A motorist who ploughed into a film crew and injured five people is to have his prison sentence reduced by four months, the Court of Appeal has ruled.
Hugh McGrattan will now serve two years behind bars after senior judges identified a flaw in the sentencing process following the crash in Belfast.
The 26-year-old lost control of his car and collided with a group of people shooting an RTE documentary on the Apollo Road in November 2015.
Five cast and crew members sustained serious injuries, including one victim who suffered paralysis from the chest down and now requires a wheelchair.
McGrattan, from Whiterock Drive in the west of the city, admitted five counts of causing grievous bodily injury by dangerous driving.
Moments before the collision he had been travelling at excess speed in a 30mph area.
McGrattan admitted at the scene that he had been going too fast, saying the car slid and he feared it was going to tip over.
He was originally handed a sentence of four years and eight months, half to be served in prison and half on licence, and disqualified from driving for five years.
Defence lawyers challenged the term handed down, arguing that it had been too heavy.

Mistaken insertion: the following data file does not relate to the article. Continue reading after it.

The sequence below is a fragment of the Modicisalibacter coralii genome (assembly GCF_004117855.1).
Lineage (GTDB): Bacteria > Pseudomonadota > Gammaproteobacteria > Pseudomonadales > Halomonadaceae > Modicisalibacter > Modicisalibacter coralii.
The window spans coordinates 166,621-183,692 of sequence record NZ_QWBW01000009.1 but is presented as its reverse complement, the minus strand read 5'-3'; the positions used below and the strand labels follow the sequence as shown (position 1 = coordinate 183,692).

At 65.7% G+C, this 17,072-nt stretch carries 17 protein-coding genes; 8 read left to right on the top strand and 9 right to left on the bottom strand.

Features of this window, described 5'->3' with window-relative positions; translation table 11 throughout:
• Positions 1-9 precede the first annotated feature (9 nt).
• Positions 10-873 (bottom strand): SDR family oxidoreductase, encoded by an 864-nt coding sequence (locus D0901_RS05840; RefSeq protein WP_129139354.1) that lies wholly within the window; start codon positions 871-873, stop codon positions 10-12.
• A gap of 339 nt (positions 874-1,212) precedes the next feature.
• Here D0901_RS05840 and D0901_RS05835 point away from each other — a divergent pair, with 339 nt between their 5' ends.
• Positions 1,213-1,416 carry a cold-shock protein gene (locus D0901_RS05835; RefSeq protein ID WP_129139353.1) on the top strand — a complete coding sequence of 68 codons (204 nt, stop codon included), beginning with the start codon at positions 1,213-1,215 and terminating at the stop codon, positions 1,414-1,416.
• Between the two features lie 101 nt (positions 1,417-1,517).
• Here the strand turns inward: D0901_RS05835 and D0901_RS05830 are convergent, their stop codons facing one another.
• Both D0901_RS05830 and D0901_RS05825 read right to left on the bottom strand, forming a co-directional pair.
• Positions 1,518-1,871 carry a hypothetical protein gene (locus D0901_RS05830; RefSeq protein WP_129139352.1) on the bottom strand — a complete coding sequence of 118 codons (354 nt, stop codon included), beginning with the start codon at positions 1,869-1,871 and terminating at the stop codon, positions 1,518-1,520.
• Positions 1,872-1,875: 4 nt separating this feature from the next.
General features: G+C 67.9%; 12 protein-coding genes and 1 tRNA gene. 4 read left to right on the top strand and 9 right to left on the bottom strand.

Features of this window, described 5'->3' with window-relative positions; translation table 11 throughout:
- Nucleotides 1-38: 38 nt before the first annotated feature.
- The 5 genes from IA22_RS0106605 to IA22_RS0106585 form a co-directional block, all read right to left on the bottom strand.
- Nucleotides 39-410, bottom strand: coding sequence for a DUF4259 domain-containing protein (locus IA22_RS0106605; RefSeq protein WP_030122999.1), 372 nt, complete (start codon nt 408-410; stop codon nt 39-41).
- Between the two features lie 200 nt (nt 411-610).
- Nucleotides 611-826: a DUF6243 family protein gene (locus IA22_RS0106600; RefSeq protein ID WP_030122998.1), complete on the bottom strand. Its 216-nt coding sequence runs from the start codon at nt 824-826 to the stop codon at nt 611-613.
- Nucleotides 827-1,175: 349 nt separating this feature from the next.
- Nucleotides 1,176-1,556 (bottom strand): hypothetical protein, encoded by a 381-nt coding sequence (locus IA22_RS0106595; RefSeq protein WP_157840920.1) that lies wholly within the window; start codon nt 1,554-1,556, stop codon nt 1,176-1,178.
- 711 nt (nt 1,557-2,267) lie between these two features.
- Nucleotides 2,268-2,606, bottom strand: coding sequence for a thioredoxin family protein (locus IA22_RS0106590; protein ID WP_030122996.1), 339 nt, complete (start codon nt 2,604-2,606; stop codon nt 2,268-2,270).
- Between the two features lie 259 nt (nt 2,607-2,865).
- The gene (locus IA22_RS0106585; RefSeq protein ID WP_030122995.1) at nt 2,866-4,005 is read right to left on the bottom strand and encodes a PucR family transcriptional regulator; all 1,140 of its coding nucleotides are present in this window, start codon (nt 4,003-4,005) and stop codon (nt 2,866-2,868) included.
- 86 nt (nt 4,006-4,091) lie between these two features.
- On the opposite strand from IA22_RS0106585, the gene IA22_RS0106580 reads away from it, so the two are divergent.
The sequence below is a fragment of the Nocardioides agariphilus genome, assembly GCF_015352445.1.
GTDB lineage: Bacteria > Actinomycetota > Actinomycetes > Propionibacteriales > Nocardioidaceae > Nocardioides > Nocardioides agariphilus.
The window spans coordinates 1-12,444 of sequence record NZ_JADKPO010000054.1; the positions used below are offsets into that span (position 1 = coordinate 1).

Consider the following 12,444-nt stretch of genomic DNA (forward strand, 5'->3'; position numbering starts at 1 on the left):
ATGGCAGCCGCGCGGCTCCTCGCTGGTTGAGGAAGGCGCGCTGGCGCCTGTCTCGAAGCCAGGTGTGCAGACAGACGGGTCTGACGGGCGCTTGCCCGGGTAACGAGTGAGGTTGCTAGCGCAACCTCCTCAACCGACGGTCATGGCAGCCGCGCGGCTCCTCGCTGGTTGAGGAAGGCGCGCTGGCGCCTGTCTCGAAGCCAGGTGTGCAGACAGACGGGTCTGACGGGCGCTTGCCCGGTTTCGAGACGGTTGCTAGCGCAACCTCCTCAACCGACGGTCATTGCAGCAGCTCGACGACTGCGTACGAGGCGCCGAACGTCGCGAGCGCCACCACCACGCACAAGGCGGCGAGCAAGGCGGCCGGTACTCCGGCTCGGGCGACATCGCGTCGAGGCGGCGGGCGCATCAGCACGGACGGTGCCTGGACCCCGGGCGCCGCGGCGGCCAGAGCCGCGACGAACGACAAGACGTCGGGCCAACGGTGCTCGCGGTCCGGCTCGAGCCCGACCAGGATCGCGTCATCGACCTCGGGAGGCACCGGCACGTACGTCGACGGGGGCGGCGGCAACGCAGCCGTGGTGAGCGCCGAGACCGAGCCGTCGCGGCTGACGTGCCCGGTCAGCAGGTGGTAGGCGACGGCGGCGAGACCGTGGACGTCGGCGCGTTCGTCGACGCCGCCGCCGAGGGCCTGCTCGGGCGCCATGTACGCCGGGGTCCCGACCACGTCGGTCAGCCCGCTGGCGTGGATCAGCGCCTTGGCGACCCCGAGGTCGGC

Ruling on the appeal, Lord Chief Justice Sir Declan Morgan said: "There was an extremely serious injury in relation to one of those involved, which was life changing, and needs to be taken into account as an aggravating factor."
The accident was caused by McGrattan's "grossly excessive" speed, he confirmed.
It was estimated that he had reached 52mph in the area - slightly less than what was accepted at trial.
Sir Declan agreed that McGrattan's culpability put the case in the highest sentencing bracket.
He held, however, that it was placed too high within that range before mitigation for remorse and discount for the guilty plea was applied.
Describing it as a difficult judgment to make, the Lord Chief Justice said: "On balance we have come to the view that we should interfere with the sentence.
"We will reduce the sentence of four years and eight months to... four years, comprising two years in custody and two years on licence."